Skip to main content

While your kids may have spent weeks deciding on the perfect Halloween costume and eagerly look forward to going out and collecting treats, you probably see things differently as a parent. Perhaps you’re concerned about safety or that your children will get cavities from eating so much candy at once.

The good news is that there’s nothing wrong with a little indulgence as long as you ensure that your kids brush and floss their teeth daily. However, it’s still important to understand how each type of candy affects the teeth so you can help your kids make good snacking choices.


Common Types of Halloween Candy and How They Affect Teeth

Most candy has sugar, which creates acid when it breaks down. If the acid sits on the teeth long enough, it can cause cavities. Below are some facts you should know about the most popular types of Halloween candy.

Chocolate: Most people love chocolate, regardless of the specific variety. When it comes to oral health, chocolate is a better treat than other types of candy because it washes off the teeth faster and easier. As for sugar content, dark chocolate is the best bet since it contains less than milk chocolate does.

Hard candy: This isn’t always the greatest choice for kids. When they suck on hard candy, it remains in the mouth longer and the sugar mixes in with saliva. It eventually coats the teeth and can become consumed by bacteria. Kids also run the risk of breaking their teeth when they bite into hard candy. We recommend limiting this type of candy and supervising your children while they eat it.

Popcorn balls: Any older child who wears braces should not eat popcorn balls as the kernels may become caught in brackets or wires or even break them. Children who don’t wear braces should still floss their teeth immediately after eating a popcorn ball. While it’s okay to have occasionally, keep in mind that this treat is hard, sticky, and sugary.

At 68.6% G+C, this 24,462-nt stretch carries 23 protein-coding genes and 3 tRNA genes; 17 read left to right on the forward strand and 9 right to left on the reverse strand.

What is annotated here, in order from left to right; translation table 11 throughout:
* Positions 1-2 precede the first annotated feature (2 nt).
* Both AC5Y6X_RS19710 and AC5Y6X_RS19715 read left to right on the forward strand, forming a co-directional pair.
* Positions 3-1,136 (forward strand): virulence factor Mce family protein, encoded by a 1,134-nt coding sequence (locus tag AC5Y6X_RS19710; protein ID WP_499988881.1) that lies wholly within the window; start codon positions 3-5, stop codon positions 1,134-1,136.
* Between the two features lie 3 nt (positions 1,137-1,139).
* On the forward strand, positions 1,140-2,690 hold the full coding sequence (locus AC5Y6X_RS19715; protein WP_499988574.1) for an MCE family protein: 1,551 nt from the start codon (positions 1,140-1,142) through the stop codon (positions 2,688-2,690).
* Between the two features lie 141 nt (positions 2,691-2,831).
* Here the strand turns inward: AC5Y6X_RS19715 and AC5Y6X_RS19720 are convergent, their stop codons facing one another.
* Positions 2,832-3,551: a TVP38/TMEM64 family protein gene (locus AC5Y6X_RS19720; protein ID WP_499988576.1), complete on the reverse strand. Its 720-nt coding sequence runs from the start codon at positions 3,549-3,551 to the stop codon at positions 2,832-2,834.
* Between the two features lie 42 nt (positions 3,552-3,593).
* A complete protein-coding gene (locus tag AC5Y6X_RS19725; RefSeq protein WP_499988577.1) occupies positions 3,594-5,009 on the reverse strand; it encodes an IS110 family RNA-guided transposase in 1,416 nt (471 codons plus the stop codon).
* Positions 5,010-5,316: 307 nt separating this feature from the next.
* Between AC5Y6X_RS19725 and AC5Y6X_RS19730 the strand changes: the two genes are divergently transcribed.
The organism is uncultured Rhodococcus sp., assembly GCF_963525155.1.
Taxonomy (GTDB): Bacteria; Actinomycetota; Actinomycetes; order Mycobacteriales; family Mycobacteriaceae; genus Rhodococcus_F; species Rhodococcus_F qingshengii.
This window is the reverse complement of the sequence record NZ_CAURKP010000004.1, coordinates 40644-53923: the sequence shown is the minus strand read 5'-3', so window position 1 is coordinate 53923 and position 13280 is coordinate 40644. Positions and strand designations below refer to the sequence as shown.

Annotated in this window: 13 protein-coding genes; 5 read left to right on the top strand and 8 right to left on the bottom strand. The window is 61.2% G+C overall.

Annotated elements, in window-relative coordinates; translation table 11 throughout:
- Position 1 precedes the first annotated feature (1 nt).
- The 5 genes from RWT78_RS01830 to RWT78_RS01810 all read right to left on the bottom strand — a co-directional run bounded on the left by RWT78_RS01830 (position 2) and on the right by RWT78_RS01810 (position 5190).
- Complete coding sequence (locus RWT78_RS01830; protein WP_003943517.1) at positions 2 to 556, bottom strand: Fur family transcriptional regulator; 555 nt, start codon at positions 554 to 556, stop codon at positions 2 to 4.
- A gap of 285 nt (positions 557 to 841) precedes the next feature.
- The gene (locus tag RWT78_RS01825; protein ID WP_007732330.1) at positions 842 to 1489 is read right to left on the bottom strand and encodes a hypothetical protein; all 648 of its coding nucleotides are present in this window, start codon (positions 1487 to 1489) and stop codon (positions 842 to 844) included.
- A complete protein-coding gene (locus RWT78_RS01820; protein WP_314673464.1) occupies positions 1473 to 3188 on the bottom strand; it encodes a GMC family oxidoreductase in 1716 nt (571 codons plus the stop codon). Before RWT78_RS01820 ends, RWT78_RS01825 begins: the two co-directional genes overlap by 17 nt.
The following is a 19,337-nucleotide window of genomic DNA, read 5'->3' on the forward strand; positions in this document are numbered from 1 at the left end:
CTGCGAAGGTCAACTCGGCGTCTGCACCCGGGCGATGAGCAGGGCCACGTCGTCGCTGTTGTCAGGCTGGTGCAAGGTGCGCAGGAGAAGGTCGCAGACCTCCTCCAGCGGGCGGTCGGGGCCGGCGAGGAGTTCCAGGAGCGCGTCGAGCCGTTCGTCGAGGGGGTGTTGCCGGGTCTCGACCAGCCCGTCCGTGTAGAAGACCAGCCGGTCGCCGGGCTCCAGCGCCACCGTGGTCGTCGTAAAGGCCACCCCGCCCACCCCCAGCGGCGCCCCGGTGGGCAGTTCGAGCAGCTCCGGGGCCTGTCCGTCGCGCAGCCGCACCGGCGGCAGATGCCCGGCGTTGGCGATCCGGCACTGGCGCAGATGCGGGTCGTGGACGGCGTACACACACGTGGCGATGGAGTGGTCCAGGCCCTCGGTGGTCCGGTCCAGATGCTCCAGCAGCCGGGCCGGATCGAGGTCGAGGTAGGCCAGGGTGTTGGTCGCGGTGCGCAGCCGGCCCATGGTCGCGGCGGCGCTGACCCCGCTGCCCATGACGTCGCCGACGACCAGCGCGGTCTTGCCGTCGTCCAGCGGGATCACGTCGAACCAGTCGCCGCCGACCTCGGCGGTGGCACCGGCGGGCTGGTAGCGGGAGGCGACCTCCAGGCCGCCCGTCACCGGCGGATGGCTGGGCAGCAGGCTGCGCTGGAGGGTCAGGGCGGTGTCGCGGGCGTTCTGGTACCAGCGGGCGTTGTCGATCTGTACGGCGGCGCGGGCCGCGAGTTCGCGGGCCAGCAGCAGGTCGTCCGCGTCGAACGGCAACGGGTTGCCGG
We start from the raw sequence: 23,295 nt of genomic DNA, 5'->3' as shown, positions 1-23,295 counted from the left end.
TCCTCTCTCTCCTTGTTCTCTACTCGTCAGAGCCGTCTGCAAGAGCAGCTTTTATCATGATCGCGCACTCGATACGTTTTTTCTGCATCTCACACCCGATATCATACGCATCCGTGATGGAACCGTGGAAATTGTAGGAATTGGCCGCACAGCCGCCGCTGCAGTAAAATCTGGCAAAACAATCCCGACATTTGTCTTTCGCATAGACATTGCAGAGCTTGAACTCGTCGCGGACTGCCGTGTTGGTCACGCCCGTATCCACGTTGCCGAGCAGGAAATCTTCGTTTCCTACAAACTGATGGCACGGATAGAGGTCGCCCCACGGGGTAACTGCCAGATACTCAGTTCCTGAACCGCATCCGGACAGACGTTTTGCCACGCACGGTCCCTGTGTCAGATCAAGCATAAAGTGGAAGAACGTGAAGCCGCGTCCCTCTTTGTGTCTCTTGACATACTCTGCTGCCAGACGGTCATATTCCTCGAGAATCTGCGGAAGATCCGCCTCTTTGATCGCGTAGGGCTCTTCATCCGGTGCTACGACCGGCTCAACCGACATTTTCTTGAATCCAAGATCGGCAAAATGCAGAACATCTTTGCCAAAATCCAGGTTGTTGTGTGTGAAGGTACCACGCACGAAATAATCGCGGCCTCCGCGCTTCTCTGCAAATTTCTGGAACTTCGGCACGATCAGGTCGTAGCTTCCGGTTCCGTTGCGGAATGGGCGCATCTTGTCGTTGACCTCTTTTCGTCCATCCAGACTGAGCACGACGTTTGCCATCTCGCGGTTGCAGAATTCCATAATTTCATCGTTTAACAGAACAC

Sour candy: Liking sour foods and treats is an acquired taste that most children haven’t mastered yet. That is good news since sour candy is highly acidic. Eaten often enough, acidic treats can damage the outer enamel of a tooth surface and lead to cavities.

Sticky candy: Sticky candy, such as gummy bears, take longer to chew and can get stuck to the teeth. That makes it more difficult for your child to remove the particles when brushing and flossing. Unfortunately, this gives bacteria more time to damage your child’s teeth.


Consider Establishing a Daily Treat Limit

No parent wants to ruin the joy of Halloween for their child, but it’s important to set limits on treat consumption. When your child gets home with his or her stash, be sure to go through it together and sort the candy by type.

If you’re concerned your child doesn’t have the self-control yet to avoid eating too many treats at once, set a daily limit for amount and types of treats he or she can consume. You may even want to consider placing the candy out of reach and requiring your son or daughter to ask you for it each day.